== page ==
It is not clear whether the opportunity for a re-hearing before a compliant court actually cures any article 6 breach (lack of impartiality) by the criminal court of first instance. This point needs formally and unequivocally resolving, especially in connection with criminal proceedings that breach of article 6.    Aspals .
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28 Jan: this appears to be a lawful order presumably from the co in unit orders, but as you suspect it is an unreasonable one in the long term. i dont know your rank, so assuming you are a snco my advice is:-
1. put the problem to your oc in writing, keeping a copy.
2. if no answer, resolution or dispensation to travel received in 7 days, raise a redress of complaint on exactly the same basis, sent direct to your higher authority (ie your CO's CO). redress is not served on the co in accordance with s180 of the Army Act 1955 footnote 1(g).
if you are an officer, the order presumably comes from the co, therefore ask him for the answer within 7 days. if no answer follow s180 of the army act to the letter as above.
your redress must state what you want (see footnote 1(b)). you must ask for a specific remedy. ie that the frequency of duties be reduced so that you are on duty no more than 1 day in 4 for example. be careful what you ask for! they can only say no, but remember this will only bring it to their attention and give them the opportunity to resolve it.
chances are nobody has actually considered the implications of the orders. - i had a similar set of orders years ago in NI when the unit orders said we had to walk out by day in two's and at night in fours... there were only three of us in the mess at any time so we were stuffed for the two years until we complained!    Lewis Cherry.
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28 Jan: i have recently moved into a job where the job specifications has grown from one job into two, this second job involves being the duty officer at my base for 2 years, a job which i share with another person of the same rank and between the two of us we work a week on a week off, this is because we are on call 24/7 and are told to be within 10 minutes of the camp.this is a job that ussually fell to all ranks above sgt now it is down to the two of us on top of our normal 9-5 job.we have just been told that our 10 minute call out has dropped to 0 minutes and we are confined to camp so i can not see my dependant and children who live only 3 miles away during my week on.i would like to know if this is legal?and is there such a thing as a 2 man watch system and how long is it meant to run for, as 2 years imprisoned on a camp seems excessive.    jason garton.
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25 Jan: Re message from JS. Your terms of service which you quote hold you to "a minimum" of six months. That's the key. You can't complain if on a reasonable assessment there are operational reasons why the service you're in wants to hold you for longer. I agree with the view that in these days of huge manning pressures plus operational commitments in Iraq it isnt unreasonable to hold you to more than the minimum 6 months. You even confirm that the PVR wait time promulgated has fluctuated from 6 months to up to 18 months. In the circumstances, the operational priority doesn't need to be expressly stated. I suggest it's obvious from just reading a newspaper or turning on the radio or tv. I agree also with the opinion that you ought to try to persuade the ptb to allow you to go early but with all these manning pressures it's not unreasonable for them to need some compelling evidence to support your claim that you're starting a course in October. Can't your uni provide the paperwork?    Captain Birdseye, real identity withheld on request.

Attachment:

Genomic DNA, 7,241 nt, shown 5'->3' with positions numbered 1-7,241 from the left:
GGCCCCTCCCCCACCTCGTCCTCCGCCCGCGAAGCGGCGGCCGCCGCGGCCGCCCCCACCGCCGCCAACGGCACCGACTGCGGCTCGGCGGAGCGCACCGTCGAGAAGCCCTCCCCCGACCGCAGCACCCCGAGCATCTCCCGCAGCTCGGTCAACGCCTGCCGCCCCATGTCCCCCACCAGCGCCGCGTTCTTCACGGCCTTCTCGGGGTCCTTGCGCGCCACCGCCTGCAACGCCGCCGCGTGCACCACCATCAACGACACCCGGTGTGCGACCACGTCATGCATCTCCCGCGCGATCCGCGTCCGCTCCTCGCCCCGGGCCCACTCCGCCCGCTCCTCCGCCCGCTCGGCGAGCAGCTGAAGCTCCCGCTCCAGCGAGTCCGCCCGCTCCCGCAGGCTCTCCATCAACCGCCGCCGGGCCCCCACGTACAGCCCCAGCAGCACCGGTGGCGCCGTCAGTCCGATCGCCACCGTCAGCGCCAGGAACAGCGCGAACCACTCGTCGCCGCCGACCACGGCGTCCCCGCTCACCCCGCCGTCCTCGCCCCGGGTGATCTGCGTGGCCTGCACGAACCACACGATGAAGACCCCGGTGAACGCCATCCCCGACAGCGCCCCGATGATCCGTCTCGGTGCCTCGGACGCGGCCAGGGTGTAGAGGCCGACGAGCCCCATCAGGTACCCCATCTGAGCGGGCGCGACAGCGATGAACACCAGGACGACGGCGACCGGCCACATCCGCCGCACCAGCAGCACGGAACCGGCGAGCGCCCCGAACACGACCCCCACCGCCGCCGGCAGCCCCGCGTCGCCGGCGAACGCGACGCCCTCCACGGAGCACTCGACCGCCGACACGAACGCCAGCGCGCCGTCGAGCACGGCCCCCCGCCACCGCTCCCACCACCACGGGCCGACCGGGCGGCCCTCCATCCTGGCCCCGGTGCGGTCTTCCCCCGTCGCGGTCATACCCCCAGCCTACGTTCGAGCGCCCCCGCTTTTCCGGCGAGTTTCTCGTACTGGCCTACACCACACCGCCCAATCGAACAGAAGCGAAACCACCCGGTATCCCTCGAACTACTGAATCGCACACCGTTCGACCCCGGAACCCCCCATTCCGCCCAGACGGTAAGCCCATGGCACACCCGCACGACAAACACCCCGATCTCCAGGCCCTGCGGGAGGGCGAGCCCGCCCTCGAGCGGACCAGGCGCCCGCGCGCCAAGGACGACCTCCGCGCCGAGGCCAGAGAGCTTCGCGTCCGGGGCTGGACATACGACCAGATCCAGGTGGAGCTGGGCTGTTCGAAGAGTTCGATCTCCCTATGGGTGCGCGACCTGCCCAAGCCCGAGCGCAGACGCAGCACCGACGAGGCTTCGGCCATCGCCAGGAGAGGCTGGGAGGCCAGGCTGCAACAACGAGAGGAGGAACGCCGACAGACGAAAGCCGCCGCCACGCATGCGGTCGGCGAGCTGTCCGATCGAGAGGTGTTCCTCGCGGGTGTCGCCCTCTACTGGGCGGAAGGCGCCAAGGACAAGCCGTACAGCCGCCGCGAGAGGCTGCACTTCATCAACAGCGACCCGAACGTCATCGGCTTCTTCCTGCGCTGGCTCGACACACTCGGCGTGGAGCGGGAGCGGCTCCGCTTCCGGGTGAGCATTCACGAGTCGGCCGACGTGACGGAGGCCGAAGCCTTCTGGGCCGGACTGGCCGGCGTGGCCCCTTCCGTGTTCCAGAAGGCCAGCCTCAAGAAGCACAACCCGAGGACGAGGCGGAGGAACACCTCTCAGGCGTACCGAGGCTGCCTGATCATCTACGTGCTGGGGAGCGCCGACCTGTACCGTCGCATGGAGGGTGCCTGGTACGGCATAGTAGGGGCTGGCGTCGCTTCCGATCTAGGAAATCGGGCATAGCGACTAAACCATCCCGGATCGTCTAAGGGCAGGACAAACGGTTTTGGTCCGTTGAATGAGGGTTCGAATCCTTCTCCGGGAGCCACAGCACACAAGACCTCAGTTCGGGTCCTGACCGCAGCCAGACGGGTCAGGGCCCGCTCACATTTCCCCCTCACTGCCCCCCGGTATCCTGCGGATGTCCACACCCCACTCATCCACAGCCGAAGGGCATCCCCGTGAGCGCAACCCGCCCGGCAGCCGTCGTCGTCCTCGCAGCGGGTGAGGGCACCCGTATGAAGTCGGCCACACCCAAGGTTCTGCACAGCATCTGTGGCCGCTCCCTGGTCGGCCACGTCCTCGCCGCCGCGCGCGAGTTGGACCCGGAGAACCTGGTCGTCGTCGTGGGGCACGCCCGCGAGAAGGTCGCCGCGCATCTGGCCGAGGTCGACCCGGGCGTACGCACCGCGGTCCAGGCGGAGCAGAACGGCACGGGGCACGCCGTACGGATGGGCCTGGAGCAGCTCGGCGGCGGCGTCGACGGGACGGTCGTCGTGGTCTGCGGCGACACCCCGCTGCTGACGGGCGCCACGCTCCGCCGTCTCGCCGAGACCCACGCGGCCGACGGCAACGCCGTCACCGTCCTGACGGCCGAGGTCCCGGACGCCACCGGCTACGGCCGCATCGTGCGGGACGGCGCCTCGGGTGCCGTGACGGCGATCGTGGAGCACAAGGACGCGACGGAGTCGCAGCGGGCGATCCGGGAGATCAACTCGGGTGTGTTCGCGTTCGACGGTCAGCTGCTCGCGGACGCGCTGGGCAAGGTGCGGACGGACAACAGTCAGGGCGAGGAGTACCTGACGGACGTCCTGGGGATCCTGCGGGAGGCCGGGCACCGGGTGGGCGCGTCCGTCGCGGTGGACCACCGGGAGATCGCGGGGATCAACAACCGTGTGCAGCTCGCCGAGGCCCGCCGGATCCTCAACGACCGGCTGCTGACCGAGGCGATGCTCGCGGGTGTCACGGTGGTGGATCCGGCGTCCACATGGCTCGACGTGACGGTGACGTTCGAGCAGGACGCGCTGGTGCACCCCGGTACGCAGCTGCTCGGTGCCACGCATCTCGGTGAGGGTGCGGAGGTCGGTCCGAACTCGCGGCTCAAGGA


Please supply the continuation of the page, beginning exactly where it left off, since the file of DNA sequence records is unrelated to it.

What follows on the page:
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23 Jan: Concerning JS's message. How is "reasonable" interpreted? My view is it probably means reasonable from the point of the services. The R -v- Secretary of State for Defence case looked at "operational" in the broader sense of the "operational efficiency" of the navy, rather than the narrower sense of active service. The report summary clearly says, "It is quite impossible to establish that for the Naval authorities to hold a person to a term of service for which they have signed up, amounts of itself to a disproportionate response from the Naval authorities, when the circumstances attest to operational reasons why this applicant should not be granted the early release which he has sought." This may be cumulative. If there are operational commitments, man power shortages and serious pressures on units, then yes, it might be reasonable to hold you to 12 months, or more. The collective circumstances might then be regarded as impacting negatively on operational (in the broader sense) efficiency.
However, I agree with Roger that you should explain your particular circumstances to you personnel branch and provide backup by producing confirmation from your university/college that you are commencing a course there on a particular date which as you say is only a short while before you are due release anyway. You haven't said whether youve done this yet.    Dominic